Today I have been both murderous and merciful.
I have deliberately mown down pensioners and a pack of dogs.
I have ploughed into the homeless, slain a couple of athletes and run over the obese.
But I have always tried to save the children.
As I finish my session on the Moral Machine — a public experiment being run by the Massachusetts Institute of Technology — I learn that my moral outlook is not universally shared.
Some argue that aggregating public opinions on ethical dilemmas is an effective way to endow intelligent machines, such as driverless cars, with limited moral reasoning capacity.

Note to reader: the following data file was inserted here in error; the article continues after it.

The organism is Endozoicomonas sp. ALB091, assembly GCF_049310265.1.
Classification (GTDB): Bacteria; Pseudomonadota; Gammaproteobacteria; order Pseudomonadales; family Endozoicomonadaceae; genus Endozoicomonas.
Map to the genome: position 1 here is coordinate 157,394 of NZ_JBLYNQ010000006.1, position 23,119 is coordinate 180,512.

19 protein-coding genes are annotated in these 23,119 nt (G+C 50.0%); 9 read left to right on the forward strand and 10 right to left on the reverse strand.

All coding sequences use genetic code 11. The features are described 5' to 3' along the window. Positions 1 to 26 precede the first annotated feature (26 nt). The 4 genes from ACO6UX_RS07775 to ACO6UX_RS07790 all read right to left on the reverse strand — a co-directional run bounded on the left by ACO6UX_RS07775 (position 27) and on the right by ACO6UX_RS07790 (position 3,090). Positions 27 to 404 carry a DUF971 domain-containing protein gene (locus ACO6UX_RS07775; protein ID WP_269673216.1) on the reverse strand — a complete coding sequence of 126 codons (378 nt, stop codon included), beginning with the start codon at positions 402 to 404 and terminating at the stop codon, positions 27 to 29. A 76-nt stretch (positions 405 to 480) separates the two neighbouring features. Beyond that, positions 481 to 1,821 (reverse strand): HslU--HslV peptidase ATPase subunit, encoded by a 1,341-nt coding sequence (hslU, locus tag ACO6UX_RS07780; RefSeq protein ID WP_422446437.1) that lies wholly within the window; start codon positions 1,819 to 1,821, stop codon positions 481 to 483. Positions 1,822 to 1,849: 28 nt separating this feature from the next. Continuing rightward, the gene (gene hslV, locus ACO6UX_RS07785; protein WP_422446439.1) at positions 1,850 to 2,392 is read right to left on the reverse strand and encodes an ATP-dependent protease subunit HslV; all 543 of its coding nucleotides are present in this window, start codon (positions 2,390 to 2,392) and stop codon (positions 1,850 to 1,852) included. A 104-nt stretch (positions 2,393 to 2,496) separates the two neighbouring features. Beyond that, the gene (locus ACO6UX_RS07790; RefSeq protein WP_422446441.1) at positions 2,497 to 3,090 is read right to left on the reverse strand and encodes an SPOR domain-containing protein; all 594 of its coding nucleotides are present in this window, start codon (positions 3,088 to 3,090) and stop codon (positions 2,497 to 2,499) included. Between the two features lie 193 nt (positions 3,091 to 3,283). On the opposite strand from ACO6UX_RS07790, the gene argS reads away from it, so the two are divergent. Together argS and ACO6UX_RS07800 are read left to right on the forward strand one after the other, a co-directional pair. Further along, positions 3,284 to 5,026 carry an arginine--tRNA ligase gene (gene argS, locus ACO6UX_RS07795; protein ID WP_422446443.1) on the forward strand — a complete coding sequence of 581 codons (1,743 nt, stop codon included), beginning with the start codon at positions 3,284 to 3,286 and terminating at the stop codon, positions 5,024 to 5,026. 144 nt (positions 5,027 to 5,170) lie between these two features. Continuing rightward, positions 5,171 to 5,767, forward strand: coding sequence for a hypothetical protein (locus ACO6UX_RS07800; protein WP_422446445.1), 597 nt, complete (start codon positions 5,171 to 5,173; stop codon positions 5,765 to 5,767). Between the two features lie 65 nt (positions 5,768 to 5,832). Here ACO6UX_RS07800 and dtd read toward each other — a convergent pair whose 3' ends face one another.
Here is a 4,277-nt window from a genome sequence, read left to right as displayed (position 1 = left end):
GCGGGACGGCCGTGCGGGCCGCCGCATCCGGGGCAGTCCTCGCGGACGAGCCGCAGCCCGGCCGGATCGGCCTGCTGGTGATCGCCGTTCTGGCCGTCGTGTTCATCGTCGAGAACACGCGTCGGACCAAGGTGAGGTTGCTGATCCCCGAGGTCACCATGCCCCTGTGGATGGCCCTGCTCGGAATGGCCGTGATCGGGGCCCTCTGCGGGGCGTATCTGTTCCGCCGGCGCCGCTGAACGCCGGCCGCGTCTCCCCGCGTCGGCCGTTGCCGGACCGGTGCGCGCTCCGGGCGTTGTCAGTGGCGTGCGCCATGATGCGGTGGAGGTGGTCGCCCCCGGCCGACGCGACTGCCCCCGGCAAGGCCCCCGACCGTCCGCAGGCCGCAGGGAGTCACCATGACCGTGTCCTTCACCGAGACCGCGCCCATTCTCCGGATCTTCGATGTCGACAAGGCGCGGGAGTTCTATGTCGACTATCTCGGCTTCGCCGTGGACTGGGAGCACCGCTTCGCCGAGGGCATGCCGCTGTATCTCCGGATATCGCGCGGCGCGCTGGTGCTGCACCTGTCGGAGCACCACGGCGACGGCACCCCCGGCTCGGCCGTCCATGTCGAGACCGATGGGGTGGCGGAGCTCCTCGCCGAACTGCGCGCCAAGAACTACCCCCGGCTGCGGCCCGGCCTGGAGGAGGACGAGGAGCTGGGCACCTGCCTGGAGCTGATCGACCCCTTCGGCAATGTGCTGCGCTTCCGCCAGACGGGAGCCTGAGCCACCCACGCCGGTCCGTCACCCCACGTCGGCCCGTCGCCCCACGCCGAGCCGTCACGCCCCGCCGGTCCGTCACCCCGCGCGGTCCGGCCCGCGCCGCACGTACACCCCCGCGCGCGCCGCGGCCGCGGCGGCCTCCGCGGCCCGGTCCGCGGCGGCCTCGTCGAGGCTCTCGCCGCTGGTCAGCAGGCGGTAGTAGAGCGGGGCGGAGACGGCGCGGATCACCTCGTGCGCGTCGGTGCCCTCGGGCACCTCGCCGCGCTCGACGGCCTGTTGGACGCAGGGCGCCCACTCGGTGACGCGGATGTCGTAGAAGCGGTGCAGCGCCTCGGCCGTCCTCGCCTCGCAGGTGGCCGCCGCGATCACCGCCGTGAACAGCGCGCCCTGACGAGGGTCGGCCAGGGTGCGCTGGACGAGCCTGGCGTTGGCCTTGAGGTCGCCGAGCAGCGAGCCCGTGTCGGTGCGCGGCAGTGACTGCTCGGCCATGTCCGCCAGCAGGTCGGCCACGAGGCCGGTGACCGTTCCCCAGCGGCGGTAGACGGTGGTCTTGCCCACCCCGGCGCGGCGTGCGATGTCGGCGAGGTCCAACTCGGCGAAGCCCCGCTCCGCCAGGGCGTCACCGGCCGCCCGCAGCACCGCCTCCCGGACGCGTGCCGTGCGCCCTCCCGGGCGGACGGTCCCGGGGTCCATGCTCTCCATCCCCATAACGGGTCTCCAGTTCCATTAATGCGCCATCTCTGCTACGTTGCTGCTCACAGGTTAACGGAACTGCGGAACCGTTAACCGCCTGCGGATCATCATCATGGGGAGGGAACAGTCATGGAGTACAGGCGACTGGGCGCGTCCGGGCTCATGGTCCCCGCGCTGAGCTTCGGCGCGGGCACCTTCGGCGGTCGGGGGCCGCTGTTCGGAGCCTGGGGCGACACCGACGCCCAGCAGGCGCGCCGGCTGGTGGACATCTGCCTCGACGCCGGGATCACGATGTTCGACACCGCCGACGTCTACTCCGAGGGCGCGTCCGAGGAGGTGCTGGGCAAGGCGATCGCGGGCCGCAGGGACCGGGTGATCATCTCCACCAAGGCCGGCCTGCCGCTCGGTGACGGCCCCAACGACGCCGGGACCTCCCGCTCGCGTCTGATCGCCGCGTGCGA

Yet after my experience, I am not convinced that crowdsourcing is the best way to develop what is essentially the ethics of killing people.
The question is not purely academic: Tesla is being sued in China over the death of a driver of a car equipped with its semi-autonomous autopilot.
Tesla denies the technology was at fault.
Anyone with a computer and a coffee break can contribute to MIT’s mass experiment, which imagines the brakes failing on a fully autonomous vehicle.
The vehicle is packed with passengers, and heading towards pedestrians.
The experiment depicts 13 variations of the trolley problem — a classic dilemma in ethics that involves deciding who will die under the wheels of a runaway tram.